Once we had signed off the prototypes, then the factory went ahead and produced the first couple of production vehicles. Then my team would take those and check them up to the level of the original sign-off standard.
We employed test drivers on three round-the-clock shifts, just to drive those first production cars through 50,000 miles of ‘shakedown’. We had to find out what happened when these cars actually started being used under normal conditions – what goes wrong, what goes right. Do the wipers carry on working? Do oil leaks develop? Things like that. All this to stop the customer finding out that things weren’t up to scratch.
IM: What was your proudest achievement during this time?
ND: I was very pleased with introducing the first disc brake into a production car after 1955. It was one of the biggest breakthroughs in the automotive industry, akin to the development from solid tyres to pneumatic tyres.
Drum brakes were pretty good, but they certainly had their problems. What was happening was that speeds were going up and up on the average car, but the brakes weren’t keeping up.
It was one thing getting them going, but stopping them was the tricky thing. When we finally got the disc brake right, it was an incredible leap in safety for customers, because we proved it in racing before we put it into production.
IM: What part of your career with Jaguar do you revisit the most in your memory?
ND: Driving at Le Mans in the 1955 24 Hour race always sticks in my mind. There was an accident that killed 82 spectators.*
I saw this happen from the pits, and then I had to get into the car and carry on the race. You shake it off, but it stays with you. It’s like in the Royal Air Force – you see things, and you don’t forget.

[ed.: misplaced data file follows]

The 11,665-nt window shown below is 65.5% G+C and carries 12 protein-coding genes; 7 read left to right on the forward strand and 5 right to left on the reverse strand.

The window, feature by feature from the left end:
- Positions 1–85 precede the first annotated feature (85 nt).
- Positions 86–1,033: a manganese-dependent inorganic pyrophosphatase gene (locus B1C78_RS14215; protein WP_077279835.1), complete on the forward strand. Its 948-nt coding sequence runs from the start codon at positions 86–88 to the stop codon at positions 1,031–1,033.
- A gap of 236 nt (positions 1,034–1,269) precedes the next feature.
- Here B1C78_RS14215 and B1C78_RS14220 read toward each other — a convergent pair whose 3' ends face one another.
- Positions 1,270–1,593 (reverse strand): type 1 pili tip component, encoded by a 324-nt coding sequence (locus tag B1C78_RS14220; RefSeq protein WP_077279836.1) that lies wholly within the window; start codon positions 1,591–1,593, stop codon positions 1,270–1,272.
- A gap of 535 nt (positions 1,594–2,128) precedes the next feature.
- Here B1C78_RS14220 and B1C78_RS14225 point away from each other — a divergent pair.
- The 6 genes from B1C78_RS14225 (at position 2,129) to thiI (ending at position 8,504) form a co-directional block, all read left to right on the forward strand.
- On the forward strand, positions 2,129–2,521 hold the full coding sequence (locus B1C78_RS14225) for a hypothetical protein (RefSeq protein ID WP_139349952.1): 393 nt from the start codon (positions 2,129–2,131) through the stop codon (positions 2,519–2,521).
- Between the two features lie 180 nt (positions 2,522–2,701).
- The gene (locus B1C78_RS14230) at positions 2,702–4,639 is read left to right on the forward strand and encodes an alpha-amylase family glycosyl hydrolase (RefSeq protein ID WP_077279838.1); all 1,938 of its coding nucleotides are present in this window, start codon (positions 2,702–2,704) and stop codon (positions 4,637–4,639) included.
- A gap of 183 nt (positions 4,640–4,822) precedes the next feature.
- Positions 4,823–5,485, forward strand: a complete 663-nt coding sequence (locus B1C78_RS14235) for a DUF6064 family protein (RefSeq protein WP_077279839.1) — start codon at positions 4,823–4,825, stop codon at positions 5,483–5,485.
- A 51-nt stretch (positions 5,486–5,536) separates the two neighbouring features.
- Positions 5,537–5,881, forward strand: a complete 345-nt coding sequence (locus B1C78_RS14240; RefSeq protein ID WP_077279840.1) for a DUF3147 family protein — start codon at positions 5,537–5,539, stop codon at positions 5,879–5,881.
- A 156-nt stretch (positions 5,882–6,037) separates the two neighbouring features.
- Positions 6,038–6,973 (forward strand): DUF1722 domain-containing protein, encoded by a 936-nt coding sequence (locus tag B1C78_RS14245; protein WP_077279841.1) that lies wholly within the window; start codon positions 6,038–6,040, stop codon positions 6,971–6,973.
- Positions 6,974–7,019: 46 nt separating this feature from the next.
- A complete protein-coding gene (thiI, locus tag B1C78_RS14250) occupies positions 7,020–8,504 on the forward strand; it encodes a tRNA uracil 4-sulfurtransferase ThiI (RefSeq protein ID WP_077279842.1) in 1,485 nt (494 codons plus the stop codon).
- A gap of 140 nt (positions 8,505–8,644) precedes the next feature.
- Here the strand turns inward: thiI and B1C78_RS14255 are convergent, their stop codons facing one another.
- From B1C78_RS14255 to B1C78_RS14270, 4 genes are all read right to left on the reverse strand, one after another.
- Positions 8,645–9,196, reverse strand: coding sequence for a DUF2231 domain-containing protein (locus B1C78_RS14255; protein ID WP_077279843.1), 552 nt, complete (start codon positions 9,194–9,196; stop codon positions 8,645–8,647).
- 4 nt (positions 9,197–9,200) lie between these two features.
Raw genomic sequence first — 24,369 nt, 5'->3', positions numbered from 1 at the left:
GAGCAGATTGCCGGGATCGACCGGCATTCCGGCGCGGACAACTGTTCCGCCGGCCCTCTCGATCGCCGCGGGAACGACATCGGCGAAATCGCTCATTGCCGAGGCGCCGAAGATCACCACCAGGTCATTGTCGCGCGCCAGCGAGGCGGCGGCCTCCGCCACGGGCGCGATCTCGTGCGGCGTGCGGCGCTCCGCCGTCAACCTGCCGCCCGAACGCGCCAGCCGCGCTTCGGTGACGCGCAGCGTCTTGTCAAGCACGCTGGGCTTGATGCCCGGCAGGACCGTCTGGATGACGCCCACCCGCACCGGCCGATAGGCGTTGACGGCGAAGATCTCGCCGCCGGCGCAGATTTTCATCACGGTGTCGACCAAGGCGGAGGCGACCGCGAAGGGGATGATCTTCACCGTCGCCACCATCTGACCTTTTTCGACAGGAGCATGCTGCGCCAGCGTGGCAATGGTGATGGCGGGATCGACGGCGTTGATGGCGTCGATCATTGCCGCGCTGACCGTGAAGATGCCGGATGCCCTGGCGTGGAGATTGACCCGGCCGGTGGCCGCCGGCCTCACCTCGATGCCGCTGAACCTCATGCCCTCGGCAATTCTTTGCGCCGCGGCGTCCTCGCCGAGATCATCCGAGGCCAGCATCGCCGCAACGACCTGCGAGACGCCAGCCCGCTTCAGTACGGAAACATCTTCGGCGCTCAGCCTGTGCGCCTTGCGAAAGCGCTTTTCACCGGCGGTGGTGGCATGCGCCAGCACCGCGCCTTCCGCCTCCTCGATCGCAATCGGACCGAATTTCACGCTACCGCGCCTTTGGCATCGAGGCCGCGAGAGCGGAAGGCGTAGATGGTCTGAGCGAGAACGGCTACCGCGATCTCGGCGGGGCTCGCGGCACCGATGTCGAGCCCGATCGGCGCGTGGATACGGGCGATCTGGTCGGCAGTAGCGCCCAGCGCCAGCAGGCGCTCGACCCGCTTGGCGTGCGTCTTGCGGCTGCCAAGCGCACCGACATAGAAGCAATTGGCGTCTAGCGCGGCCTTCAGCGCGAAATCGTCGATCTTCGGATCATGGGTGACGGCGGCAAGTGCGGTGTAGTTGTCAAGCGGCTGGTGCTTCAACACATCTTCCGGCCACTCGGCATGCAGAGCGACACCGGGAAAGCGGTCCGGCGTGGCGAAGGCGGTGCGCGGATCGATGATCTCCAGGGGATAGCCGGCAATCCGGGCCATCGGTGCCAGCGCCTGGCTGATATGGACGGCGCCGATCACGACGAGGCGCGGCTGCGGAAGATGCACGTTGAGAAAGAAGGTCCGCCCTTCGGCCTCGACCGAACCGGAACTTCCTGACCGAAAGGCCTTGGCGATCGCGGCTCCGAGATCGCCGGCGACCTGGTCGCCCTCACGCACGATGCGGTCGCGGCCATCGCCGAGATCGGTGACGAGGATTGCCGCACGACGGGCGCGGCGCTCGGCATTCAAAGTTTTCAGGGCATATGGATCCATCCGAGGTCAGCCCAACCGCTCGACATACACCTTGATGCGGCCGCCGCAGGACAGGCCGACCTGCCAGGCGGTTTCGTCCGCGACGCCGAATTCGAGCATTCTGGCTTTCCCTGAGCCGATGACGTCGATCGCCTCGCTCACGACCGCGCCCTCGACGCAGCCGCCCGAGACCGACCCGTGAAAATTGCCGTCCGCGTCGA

After that accident, the whole scene around motor racing changed. They said the sport was safe, but it wasn’t. Cars were driving at really very high speeds just an arm’s distance away from spectators, with just a little bit of earth bank or some straw bales to protect them. In that 1955 race, most of the cars still had drum brakes.
IM: What do you think of the safety levels in today’s motorsport?
ND: Well, the safety aspect is very important, but there have been so many driver aides introduced in motor racing these days – I do think it might be overkill. There’s traction control, no clutch, no gear lever – they don’t have to read the oil or the water temperature. It’s all done in the pits.
When I was involved in racing, the pits were only for refuelling or for sorting out a problem with the car. The driver ran the race. All he needed from the pit crew was the lap board, which showed his position and his lap time. You had to work everything out and drive that race for yourself.
You had a clutch and a gear lever to operate, plus you had to watch the temperatures. There was no traction control, so the back would go out, the lot. A 24-hour race was particularly tough because, throughout the race, the fuel levels changed so much that you had to constantly recalibrate your driving, based on the way the car was handling, due to the weight of the fuel.
As you got tired, it was easy to fail to notice the subtle changes of the weight on the back end, and so that was when drivers made mistakes.